That the bicentenaries of Keats’s most famous poems and his subsequent death should have come in 2020 and 2021 – years dominated by issues of health and isolation – seems at first so fitting it’s almost painful. The ideas of sensitivity, solitude and sickness that cloud his public image are ones we’ve been talking about all year.
But a closer examination of Keats’s work reminds us just how much more there is to him. The surgeon who retreated from work in Southwark to write in leafy Hampstead, then left for Italy after his tuberculosis diagnosis, is more than just his life story, more than his famous quotes about truth and beauty. He’s the great poet of nature, mortality, and melancholy, of fearing death and finding consolation in life. Reading him now, his passions are clear as the anxiety-easing delight he takes in the world around him.
To mark the bicentenary, Poems on the Underground are finding ways to bring his poetry to the public, to remind us of the legacy of his life, work, and themes. Since many Londoners haven’t been on the Underground much this year, a selection of his poems, historical information about him, and illustrations from before and after his brief life, are also appearing in posters as part of a small exhibition near his old home in London Bridge; drawings and poems are being exhibited in Hampstead, including Underground posters from the 1930s that directed visitors and fans of his work towards his old home.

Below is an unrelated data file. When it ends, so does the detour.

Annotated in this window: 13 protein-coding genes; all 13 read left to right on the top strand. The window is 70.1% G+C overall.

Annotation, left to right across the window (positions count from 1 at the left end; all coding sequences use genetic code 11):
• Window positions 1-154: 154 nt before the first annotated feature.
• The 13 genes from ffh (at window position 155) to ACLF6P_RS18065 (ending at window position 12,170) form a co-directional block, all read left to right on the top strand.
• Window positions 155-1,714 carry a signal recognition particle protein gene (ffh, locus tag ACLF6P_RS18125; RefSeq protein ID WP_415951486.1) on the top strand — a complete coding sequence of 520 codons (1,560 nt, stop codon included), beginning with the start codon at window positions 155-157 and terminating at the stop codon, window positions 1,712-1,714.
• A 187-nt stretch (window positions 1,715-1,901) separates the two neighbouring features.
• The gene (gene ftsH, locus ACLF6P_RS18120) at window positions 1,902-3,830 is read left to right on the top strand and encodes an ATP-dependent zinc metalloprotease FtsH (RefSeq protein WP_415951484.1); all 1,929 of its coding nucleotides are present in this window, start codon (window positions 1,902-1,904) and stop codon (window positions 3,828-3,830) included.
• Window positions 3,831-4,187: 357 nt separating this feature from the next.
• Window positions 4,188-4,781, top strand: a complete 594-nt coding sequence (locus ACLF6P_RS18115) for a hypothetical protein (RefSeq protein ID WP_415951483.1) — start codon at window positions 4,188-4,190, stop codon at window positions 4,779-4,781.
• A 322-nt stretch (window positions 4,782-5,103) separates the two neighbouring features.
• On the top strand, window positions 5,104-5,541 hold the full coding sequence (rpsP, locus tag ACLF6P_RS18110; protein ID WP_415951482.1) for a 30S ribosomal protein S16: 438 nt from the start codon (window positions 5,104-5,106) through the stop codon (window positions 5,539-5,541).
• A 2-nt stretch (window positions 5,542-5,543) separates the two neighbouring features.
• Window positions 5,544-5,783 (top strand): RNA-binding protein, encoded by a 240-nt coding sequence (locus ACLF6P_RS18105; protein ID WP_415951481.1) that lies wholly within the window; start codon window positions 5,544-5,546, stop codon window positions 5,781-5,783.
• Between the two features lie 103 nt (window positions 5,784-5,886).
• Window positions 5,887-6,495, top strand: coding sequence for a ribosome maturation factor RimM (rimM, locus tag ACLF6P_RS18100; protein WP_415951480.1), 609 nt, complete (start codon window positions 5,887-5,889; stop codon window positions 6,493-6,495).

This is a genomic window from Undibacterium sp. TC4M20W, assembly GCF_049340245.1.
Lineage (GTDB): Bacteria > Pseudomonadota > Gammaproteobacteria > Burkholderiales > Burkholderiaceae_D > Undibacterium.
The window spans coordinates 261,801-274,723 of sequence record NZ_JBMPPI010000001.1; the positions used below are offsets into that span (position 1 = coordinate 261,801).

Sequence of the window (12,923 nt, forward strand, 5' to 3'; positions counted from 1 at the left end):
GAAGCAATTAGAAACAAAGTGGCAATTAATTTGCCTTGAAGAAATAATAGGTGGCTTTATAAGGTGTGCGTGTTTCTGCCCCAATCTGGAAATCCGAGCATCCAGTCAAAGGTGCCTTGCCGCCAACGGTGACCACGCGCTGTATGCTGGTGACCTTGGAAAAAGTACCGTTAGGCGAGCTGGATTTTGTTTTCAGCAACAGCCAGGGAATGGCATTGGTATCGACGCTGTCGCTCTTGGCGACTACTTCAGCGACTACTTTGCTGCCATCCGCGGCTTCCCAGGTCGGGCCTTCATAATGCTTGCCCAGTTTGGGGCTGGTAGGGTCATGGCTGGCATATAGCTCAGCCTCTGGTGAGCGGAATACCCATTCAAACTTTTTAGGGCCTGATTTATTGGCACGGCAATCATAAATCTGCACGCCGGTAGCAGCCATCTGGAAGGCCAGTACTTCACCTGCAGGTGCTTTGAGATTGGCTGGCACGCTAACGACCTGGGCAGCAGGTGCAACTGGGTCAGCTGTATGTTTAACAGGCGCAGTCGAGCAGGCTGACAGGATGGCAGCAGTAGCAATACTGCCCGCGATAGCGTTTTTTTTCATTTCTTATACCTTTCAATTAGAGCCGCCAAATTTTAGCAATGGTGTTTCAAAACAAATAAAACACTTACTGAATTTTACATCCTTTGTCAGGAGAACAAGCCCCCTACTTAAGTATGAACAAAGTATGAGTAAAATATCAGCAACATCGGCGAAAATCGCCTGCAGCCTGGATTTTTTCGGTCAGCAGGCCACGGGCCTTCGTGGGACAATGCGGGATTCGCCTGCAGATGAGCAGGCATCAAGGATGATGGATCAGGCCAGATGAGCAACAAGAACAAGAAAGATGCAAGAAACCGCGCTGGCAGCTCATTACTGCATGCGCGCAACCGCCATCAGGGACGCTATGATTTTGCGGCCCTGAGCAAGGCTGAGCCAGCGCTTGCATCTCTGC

Then there are the poems themselves: Keats’s great sonnets, and extracts from his odes and his long work Endymion, naming the fears of what will “pass into nothingness” and what will remain “a joy forever”, of being “born for death” and standing alone “on the shore / of the wide world”. A poem about him by his friend Percy Bysshe Shelley, and three contemporary poems that answer to the themes in Keats’s poems, also remind us of his place in the world today. Jean ‘Binta’ Breeze’s poem on digging out an old tree root and dwelling on “the art of healing” until new nature takes over; a translation by Bill Johnston of Polish poet Julia Fiedorczuk’s ‘Wish You Were Here’, featuring open windows, full breaths, and droplets of moisture entering the body; Jo Shapcott’s poem of entering nature itself, where the ‘indoors’ is not the four walls of our homes, but the ringed bark of a tree. All show how Keats’s concerns are timeless and global, intensifying the themes that fed his life and made his poetry so resonant.
The Keats posters, and poems, can all be found online here.